Massage Therapy Licensure in West Virginia
West Virginia massage therapists are licensed by the West Virginia Massage Therapy Licensure Board. They must meet education and examination requirements set by the state.<!- mfunc search_btn -> <!- /mfunc search_btn ->
Select a West Virginia Massage Therapy Licensure Topic:
- Massage Therapy Schools in West Virginia
- Massage Therapist Education Requirements in WV
- Examination Requirements
- Reciprocity for Out-of-State Massage Therapists
- Application Process (Forms and Materials)
- Contacts for the Board and Professional Associations
Educational Requirements for Licensed Massage Therapists
The prospective West Virginia massage therapist must complete an approved program. The program may be approved by the West Virginia Higher Education Policy Commission Board or by an agency located in another U.S. state or territory.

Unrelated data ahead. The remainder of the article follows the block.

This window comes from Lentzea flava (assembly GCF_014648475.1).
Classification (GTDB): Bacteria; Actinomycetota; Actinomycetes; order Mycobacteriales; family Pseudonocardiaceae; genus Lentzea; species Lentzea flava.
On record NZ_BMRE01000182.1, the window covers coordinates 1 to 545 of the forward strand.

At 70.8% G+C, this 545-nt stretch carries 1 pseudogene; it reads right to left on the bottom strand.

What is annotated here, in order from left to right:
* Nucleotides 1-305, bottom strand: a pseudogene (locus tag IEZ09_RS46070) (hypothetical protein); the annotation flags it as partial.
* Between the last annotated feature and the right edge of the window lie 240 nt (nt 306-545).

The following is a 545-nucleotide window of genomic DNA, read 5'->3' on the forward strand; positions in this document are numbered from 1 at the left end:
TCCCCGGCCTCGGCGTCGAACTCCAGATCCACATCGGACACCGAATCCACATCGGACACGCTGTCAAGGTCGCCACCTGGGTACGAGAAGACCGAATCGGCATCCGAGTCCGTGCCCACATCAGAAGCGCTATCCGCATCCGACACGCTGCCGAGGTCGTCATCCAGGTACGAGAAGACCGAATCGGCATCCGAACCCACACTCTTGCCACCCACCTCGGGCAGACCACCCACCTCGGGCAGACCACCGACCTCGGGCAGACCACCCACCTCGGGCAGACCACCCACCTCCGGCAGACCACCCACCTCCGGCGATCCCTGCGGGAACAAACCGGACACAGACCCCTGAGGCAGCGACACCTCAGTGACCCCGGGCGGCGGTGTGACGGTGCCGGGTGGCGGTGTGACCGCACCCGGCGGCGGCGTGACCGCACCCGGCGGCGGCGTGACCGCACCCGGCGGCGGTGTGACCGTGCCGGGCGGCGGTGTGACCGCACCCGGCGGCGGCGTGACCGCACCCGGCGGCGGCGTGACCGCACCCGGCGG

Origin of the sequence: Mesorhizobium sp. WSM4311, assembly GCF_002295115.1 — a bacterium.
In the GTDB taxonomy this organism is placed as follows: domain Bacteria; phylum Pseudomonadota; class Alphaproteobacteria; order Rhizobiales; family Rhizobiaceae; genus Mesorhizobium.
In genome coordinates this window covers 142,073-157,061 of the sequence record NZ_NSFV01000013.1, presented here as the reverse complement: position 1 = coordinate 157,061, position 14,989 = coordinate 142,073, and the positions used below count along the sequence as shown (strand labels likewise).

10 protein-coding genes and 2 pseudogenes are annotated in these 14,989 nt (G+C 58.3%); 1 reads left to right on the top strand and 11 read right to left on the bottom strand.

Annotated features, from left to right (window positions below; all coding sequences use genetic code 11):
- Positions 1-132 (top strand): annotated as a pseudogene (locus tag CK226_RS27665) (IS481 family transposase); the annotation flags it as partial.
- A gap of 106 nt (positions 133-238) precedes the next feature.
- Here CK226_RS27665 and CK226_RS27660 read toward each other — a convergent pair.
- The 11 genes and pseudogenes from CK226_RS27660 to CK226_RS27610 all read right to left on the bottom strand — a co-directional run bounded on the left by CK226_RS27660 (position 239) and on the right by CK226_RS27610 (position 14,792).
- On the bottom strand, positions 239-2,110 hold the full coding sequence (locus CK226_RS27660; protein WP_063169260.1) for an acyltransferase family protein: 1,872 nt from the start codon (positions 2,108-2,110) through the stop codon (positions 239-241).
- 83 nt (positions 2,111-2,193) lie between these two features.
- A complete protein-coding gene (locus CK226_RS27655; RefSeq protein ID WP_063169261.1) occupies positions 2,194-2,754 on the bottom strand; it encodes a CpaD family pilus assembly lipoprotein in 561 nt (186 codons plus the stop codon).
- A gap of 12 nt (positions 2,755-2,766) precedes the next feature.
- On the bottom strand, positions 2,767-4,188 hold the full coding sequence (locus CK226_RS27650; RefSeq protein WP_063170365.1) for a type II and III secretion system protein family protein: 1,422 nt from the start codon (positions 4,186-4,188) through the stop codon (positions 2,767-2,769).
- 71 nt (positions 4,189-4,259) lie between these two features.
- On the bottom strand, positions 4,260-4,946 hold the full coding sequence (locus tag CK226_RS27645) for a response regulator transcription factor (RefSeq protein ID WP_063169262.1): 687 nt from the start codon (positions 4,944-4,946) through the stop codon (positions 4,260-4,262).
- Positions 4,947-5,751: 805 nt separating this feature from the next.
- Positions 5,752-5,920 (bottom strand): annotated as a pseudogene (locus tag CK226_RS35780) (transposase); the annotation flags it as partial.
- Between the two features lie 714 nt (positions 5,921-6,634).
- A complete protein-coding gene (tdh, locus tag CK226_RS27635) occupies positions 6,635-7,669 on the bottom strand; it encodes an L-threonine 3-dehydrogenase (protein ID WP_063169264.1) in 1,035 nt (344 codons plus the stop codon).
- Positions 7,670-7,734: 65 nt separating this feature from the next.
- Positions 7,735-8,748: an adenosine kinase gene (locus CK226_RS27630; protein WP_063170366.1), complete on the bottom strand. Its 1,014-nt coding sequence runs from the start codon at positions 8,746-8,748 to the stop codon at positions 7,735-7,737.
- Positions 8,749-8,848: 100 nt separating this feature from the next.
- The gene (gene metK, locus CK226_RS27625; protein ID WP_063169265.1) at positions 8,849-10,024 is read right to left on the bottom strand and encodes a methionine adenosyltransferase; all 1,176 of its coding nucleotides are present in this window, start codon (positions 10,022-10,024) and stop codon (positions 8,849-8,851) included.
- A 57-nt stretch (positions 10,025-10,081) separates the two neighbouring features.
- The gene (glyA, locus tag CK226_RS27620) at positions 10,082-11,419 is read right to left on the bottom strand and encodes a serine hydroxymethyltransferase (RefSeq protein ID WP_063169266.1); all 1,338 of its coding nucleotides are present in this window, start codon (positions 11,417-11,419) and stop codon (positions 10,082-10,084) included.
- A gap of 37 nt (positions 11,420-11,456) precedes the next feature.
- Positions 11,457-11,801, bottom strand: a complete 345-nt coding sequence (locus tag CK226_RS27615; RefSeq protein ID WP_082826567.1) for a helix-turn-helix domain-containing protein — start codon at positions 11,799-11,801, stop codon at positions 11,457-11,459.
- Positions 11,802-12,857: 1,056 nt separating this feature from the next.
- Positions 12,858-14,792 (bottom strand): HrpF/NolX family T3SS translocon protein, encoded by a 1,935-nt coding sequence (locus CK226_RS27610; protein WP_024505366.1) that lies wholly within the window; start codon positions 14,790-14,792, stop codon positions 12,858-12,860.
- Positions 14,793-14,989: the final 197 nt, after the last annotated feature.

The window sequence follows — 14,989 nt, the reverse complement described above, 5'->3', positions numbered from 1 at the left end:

West Virginia programs include a curriculum described by the Board (wvmassage.org / school standards):
The program will include 200 hours in the fundamentals of theory and practice. At least 100 will consist of hands-on methodology. The remaining 100 hours will include the following topics: client assessment, treatment indications and contraindications, hygiene and infection control, draping procedures, and body mechanics, as well as the history of the massage and bodywork therapy profession.
Anatomy and physiology will together comprise 100 hours. This content area covers human pathologies as well as the structure and function of the body.
At least 20 hours will address client-therapist relationships, boundary issues, and communication.
At least 15 hours will address West Virginia laws, rules, and scope of practice.